noun Psychiatry.

an abnormal fear of being in crowds, public places, or open areas, sometimes accompanied by anxiety attacks.

Origin of agoraphobia

First recorded in 1870–75; agora1 + -phobia
Can be confusedacrophobia agoraphobia claustrophobia Unabridged Based on the Random House Unabridged Dictionary, © Random House, Inc. 2019

Examples from the Web for agoraphobia

Contemporary Examples of agoraphobia

  • It talks about her agoraphobia and her diabetes, as well as her recent court testimony, all without judgment or venom.

    The Daily Beast logo
    Paula Deen, Comic Book Hero?

    Tricia Romano

    September 19, 2013

Historical Examples of agoraphobia

  • Agoraphobia, for instance, is the fear of crossing an open place.

  • Glare-blindness, gravity-legs, and agoraphobia were excuses for a lot of things, when a man was just back from Big Bottomless.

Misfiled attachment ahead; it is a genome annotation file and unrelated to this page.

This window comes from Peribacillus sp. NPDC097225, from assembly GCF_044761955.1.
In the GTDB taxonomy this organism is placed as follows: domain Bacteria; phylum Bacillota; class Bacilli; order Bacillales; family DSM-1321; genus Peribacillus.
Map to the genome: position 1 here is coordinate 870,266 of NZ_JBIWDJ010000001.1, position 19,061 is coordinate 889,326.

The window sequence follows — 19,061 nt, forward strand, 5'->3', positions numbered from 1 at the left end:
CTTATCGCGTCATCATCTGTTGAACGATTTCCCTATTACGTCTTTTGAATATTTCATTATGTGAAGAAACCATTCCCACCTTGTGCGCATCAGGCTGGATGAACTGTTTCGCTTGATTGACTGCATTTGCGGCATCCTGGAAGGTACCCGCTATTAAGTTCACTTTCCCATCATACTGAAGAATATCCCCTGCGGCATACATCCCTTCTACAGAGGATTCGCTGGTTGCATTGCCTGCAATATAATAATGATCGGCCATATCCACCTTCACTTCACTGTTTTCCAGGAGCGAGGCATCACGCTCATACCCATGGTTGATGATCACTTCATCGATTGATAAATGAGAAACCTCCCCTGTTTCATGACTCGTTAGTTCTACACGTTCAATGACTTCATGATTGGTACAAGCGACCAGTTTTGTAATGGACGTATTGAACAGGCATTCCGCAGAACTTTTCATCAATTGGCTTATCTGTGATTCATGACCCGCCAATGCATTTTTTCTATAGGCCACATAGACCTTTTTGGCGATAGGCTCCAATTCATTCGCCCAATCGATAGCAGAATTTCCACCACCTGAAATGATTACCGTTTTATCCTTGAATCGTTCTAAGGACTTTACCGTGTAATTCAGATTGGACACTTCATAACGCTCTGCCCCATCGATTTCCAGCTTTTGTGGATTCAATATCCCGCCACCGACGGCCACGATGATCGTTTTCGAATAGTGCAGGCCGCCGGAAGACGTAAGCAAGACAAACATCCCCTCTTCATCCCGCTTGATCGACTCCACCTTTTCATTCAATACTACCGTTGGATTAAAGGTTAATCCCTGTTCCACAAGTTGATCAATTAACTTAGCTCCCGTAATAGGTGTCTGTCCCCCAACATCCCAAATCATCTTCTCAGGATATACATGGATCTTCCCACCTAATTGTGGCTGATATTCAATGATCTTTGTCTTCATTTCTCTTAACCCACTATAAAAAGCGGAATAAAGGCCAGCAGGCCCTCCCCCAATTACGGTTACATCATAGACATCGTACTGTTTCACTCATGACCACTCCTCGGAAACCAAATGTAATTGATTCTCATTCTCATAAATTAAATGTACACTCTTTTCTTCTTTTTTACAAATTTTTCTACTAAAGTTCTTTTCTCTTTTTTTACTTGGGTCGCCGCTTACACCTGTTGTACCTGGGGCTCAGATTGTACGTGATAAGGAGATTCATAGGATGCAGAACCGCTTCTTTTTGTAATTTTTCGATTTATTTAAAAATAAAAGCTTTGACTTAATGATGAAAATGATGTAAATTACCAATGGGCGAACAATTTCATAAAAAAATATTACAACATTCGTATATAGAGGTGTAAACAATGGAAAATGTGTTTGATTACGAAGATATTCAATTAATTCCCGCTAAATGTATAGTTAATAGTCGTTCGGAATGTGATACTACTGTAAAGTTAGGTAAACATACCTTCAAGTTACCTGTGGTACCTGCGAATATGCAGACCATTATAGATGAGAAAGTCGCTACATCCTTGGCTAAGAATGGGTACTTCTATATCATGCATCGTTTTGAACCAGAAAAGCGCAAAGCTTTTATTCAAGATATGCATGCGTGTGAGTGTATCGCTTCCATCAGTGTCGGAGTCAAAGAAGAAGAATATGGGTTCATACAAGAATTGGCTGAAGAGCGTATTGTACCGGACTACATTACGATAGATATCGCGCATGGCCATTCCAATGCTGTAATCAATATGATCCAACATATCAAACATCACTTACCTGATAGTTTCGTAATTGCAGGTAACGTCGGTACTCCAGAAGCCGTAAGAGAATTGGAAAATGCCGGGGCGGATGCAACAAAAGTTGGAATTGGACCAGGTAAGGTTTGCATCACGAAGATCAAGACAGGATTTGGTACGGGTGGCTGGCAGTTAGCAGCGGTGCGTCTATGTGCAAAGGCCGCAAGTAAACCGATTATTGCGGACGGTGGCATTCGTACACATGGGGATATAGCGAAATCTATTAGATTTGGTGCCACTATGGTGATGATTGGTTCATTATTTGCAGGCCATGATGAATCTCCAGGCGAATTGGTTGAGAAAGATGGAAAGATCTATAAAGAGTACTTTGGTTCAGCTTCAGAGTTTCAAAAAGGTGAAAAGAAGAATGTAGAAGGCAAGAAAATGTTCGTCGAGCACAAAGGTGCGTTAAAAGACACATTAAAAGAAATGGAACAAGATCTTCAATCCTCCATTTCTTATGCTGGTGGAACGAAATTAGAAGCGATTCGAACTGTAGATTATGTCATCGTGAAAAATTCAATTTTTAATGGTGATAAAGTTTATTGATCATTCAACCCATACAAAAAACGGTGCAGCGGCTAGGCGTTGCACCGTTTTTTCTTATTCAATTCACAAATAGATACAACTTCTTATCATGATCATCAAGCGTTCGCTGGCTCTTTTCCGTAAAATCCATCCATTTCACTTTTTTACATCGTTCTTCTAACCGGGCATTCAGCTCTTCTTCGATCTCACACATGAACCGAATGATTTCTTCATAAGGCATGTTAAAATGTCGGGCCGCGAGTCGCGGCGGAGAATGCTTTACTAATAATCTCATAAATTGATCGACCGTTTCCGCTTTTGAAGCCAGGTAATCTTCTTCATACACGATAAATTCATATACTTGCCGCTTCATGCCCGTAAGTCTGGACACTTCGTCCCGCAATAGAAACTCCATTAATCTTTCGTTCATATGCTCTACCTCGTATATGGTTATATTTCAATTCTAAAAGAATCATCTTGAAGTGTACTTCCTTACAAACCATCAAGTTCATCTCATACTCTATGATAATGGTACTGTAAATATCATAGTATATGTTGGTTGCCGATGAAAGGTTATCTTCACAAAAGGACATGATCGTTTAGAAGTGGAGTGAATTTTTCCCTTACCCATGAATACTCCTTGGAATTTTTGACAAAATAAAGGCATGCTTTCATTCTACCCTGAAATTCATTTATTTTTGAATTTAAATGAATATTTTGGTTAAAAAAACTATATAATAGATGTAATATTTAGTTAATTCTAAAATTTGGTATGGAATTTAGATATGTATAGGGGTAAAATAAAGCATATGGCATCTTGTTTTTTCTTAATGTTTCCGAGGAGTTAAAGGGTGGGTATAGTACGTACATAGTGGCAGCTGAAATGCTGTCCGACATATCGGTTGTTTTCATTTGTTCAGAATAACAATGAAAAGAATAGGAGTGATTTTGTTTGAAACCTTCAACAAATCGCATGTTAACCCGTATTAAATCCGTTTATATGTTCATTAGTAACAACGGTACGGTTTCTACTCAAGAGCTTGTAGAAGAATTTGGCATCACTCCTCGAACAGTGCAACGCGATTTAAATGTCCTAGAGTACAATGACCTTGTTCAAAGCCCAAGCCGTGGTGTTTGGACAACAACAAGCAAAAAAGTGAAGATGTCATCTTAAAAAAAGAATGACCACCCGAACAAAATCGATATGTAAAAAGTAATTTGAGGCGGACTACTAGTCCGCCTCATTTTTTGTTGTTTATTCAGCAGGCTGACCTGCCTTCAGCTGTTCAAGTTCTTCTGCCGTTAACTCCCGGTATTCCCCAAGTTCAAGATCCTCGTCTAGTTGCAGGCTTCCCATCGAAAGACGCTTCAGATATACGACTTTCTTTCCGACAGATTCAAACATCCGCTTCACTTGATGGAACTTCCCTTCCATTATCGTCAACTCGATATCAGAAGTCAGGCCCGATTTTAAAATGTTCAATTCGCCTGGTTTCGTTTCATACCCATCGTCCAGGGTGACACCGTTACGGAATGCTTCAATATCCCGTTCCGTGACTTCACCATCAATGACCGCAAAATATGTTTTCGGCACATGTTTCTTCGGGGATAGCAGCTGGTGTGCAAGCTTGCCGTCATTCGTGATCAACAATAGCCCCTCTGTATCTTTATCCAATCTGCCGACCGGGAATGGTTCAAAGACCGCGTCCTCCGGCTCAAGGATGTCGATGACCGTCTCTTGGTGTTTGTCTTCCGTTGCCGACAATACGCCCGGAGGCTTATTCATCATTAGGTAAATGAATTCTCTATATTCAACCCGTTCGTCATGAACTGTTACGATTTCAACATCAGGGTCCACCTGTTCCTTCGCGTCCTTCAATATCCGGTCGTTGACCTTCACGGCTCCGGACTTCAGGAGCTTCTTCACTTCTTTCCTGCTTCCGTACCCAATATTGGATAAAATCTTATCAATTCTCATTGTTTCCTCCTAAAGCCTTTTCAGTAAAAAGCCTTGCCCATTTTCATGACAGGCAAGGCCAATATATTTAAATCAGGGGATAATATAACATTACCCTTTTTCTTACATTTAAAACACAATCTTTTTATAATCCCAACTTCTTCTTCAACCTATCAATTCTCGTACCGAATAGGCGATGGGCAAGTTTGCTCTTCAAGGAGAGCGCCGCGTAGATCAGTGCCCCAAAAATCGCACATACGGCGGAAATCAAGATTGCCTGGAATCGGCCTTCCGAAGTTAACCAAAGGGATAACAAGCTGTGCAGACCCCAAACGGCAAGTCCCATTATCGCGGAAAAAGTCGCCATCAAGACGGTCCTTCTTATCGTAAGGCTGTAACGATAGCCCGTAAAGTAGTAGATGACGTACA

The Hoofer

    Walter M. Miller

  • The sufferer from agoraphobia cannot bring himself to cross alone an open field or square.

    Why Worry?

    George Lincoln Walton, M.D.

  • In the Moon's slight gravity, a man is really adjusted to existence when he has a well-developed case of agoraphobia.


    William Fitzgerald Jenkins

  • I put down her immunity to agoraphobia as just another evidence that she was already mad.

British Dictionary definitions for agoraphobia



a pathological fear of being in public places, often resulting in the sufferer becoming housebound
Derived Formsagoraphobic, adjective, noun
Collins English Dictionary - Complete & Unabridged 2012 Digital Edition © William Collins Sons & Co. Ltd. 1979, 1986 © HarperCollins Publishers 1998, 2000, 2003, 2005, 2006, 2007, 2009, 2012

Word Origin and History for agoraphobia

"fear of open spaces," 1873, from German Agorophobie, coined 1871 by Berlin psychiatrist Carl Westphal (1833-1890) from Greek agora "open space" (see agora) + -phobia "fear." Related: Agoraphobe; agoraphobic.

Online Etymology Dictionary, © 2010 Douglas Harper

Medicine definitions for agoraphobia




Phobia of open or public places.
Related formsag′o•ra•phobic adj.
The American Heritage® Stedman's Medical Dictionary Copyright © 2002, 2001, 1995 by Houghton Mifflin Company. Published by Houghton Mifflin Company.